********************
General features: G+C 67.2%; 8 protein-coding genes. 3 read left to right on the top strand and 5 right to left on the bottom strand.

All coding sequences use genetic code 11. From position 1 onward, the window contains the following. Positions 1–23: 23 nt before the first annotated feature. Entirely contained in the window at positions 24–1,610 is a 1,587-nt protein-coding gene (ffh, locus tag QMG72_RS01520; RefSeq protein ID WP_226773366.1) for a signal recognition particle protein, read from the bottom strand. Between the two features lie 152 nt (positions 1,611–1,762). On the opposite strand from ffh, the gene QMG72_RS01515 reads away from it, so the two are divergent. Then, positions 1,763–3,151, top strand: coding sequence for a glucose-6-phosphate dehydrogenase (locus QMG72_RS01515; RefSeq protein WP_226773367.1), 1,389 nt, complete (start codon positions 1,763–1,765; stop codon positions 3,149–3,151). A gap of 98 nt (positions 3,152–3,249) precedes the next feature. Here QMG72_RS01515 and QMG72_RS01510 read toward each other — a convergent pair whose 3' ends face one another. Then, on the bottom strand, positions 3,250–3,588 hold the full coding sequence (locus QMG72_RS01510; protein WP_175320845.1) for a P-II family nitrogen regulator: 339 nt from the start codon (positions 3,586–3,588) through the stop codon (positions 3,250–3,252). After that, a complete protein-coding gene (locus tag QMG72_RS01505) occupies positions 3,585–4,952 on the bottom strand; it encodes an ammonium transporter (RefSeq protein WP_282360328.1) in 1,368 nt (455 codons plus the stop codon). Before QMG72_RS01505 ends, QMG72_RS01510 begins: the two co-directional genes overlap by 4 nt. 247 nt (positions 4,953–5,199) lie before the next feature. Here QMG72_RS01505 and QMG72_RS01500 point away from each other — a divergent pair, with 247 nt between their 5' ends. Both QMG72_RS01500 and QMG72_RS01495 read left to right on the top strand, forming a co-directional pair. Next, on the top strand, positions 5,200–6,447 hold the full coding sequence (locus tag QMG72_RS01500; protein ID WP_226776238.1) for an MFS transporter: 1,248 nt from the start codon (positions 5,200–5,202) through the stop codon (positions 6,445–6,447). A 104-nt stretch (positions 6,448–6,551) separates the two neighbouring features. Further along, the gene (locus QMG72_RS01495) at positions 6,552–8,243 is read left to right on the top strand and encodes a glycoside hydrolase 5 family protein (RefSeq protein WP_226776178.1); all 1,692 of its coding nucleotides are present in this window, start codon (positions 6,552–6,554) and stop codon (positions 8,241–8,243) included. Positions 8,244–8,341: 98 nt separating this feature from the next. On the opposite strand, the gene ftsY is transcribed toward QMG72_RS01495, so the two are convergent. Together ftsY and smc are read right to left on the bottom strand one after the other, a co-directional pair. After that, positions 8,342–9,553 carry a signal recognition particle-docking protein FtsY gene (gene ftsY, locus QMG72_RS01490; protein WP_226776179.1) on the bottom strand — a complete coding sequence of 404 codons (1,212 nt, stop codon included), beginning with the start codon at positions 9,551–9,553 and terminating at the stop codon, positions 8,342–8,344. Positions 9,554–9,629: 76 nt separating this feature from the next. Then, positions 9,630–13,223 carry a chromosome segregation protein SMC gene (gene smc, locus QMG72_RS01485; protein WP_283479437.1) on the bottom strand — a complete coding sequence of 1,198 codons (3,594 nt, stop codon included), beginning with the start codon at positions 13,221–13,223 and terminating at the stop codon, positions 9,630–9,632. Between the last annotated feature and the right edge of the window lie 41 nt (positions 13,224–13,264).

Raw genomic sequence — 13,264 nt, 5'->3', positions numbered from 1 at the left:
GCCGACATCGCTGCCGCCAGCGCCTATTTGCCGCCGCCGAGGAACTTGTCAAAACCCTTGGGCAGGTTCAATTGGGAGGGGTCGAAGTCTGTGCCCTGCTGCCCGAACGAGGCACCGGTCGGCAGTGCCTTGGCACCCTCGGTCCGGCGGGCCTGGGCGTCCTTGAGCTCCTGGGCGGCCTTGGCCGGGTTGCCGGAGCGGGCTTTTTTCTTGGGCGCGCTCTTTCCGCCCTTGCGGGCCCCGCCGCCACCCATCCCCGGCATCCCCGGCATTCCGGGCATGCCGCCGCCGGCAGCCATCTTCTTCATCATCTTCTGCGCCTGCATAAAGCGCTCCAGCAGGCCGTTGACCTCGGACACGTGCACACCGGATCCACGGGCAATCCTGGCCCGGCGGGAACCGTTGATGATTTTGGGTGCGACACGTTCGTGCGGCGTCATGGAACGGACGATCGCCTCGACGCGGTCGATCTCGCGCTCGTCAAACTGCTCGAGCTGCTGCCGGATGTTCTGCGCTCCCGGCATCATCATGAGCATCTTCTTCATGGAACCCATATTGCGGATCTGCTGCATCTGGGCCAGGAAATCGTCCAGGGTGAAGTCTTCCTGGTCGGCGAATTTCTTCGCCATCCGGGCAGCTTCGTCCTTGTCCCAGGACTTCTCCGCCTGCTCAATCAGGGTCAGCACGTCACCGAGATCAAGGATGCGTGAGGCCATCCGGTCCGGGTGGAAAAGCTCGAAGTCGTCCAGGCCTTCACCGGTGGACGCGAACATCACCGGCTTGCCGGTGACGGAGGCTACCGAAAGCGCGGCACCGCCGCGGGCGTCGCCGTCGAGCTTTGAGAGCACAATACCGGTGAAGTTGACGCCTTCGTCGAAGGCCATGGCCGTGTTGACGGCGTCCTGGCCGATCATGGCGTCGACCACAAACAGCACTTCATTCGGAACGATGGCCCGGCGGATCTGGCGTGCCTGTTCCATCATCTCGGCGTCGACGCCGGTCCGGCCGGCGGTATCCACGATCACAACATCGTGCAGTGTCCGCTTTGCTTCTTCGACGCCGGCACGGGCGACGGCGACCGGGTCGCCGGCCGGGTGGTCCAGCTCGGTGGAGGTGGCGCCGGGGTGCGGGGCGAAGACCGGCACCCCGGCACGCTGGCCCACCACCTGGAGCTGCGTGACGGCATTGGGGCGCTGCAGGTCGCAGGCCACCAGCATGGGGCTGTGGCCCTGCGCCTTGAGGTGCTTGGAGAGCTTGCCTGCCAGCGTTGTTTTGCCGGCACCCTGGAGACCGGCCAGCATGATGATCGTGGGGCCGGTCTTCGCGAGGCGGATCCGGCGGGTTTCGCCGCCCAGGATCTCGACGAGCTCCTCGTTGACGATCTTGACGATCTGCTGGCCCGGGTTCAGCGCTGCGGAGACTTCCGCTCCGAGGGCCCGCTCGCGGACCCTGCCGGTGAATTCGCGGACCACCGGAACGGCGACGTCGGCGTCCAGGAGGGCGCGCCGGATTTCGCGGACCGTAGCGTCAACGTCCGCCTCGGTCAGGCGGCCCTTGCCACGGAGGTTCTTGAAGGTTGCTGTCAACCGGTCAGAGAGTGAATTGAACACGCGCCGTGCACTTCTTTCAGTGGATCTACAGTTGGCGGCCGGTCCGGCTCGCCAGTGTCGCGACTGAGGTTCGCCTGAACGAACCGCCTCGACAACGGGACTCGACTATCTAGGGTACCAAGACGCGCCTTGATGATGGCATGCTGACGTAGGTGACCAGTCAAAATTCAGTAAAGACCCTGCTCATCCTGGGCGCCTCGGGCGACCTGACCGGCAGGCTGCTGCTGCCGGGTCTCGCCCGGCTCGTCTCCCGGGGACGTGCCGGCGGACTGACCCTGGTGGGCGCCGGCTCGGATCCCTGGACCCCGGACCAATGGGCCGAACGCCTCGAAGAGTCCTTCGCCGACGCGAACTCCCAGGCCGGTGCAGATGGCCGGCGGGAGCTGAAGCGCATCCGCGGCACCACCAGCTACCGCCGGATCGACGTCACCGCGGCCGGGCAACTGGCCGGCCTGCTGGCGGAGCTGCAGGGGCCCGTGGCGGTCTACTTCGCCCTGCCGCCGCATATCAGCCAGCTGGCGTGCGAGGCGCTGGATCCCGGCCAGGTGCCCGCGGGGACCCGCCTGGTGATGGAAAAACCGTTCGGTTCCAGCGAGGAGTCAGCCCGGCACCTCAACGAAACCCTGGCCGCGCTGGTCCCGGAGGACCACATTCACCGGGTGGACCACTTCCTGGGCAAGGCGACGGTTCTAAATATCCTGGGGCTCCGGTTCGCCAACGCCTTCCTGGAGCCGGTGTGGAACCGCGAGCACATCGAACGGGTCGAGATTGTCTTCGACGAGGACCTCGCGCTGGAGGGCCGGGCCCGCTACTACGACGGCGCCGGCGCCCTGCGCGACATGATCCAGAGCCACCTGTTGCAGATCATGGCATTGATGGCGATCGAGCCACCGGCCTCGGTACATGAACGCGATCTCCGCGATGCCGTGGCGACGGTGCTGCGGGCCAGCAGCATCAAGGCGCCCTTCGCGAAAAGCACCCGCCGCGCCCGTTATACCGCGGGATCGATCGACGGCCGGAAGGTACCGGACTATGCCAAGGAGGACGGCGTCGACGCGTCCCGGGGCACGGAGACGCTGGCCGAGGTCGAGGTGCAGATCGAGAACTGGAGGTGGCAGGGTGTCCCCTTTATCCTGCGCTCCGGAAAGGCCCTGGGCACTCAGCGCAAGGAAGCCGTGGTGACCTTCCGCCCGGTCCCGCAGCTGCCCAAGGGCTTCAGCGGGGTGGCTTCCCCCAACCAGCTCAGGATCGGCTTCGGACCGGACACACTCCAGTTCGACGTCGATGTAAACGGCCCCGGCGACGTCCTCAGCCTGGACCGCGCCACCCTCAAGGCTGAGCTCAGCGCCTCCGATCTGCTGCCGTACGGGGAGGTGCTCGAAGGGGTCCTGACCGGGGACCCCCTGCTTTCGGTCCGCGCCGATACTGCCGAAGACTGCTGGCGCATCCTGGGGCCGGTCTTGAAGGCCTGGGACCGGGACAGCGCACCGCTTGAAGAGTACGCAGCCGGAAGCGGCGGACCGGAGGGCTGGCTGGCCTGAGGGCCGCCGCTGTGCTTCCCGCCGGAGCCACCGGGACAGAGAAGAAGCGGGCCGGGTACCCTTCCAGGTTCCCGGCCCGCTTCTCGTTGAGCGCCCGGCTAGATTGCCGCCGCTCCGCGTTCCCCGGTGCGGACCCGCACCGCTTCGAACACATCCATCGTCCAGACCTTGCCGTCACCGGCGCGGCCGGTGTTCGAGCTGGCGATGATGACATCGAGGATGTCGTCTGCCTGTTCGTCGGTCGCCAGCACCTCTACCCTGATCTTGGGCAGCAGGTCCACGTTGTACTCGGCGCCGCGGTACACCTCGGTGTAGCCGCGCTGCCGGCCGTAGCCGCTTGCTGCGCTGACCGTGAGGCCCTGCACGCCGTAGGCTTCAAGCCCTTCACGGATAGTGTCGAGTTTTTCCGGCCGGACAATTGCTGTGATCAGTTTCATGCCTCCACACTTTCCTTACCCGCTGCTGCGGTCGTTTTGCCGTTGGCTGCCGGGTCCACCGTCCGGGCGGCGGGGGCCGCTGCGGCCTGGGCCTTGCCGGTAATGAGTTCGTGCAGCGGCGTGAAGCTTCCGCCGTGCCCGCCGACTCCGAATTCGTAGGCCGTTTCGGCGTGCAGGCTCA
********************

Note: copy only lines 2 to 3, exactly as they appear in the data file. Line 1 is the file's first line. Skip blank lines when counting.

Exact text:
All coding sequences use genetic code 11. From position 1 onward, the window contains the following. Positions 1–23: 23 nt before the first annotated feature. Entirely contained in the window at positions 24–1,610 is a 1,587-nt protein-coding gene (ffh, locus tag QMG72_RS01520; RefSeq protein ID WP_226773366.1) for a signal recognition particle protein, read from the bottom strand. Between the two features lie 152 nt (positions 1,611–1,762). On the opposite strand from ffh, the gene QMG72_RS01515 reads away from it, so the two are divergent. Then, positions 1,763–3,151, top strand: coding sequence for a glucose-6-phosphate dehydrogenase (locus QMG72_RS01515; RefSeq protein WP_226773367.1), 1,389 nt, complete (start codon positions 1,763–1,765; stop codon positions 3,149–3,151). A gap of 98 nt (positions 3,152–3,249) precedes the next feature. Here QMG72_RS01515 and QMG72_RS01510 read toward each other — a convergent pair whose 3' ends face one another. Then, on the bottom strand, positions 3,250–3,588 hold the full coding sequence (locus QMG72_RS01510; protein WP_175320845.1) for a P-II family nitrogen regulator: 339 nt from the start codon (positions 3,586–3,588) through the stop codon (positions 3,250–3,252). After that, a complete protein-coding gene (locus tag QMG72_RS01505) occupies positions 3,585–4,952 on the bottom strand; it encodes an ammonium transporter (RefSeq protein WP_282360328.1) in 1,368 nt (455 codons plus the stop codon). Before QMG72_RS01505 ends, QMG72_RS01510 begins: the two co-directional genes overlap by 4 nt. 247 nt (positions 4,953–5,199) lie before the next feature. Here QMG72_RS01505 and QMG72_RS01500 point away from each other — a divergent pair, with 247 nt between their 5' ends. Both QMG72_RS01500 and QMG72_RS01495 read left to right on the top strand, forming a co-directional pair. Next, on the top strand, positions 5,200–6,447 hold the full coding sequence (locus tag QMG72_RS01500; protein ID WP_226776238.1) for an MFS transporter: 1,248 nt from the start codon (positions 5,200–5,202) through the stop codon (positions 6,445–6,447). A 104-nt stretch (positions 6,448–6,551) separates the two neighbouring features. Further along, the gene (locus QMG72_RS01495) at positions 6,552–8,243 is read left to right on the top strand and encodes a glycoside hydrolase 5 family protein (RefSeq protein WP_226776178.1); all 1,692 of its coding nucleotides are present in this window, start codon (positions 6,552–6,554) and stop codon (positions 8,241–8,243) included. Positions 8,244–8,341: 98 nt separating this feature from the next. On the opposite strand, the gene ftsY is transcribed toward QMG72_RS01495, so the two are convergent. Together ftsY and smc are read right to left on the bottom strand one after the other, a co-directional pair. After that, positions 8,342–9,553 carry a signal recognition particle-docking protein FtsY gene (gene ftsY, locus QMG72_RS01490; protein WP_226776179.1) on the bottom strand — a complete coding sequence of 404 codons (1,212 nt, stop codon included), beginning with the start codon at positions 9,551–9,553 and terminating at the stop codon, positions 8,342–8,344. Positions 9,554–9,629: 76 nt separating this feature from the next. Then, positions 9,630–13,223 carry a chromosome segregation protein SMC gene (gene smc, locus QMG72_RS01485; protein WP_283479437.1) on the bottom strand — a complete coding sequence of 1,198 codons (3,594 nt, stop codon included), beginning with the start codon at positions 13,221–13,223 and terminating at the stop codon, positions 9,630–9,632. Between the last annotated feature and the right edge of the window lie 41 nt (positions 13,224–13,264).

Raw genomic sequence — 13,264 nt, 5'->3', positions numbered from 1 at the left: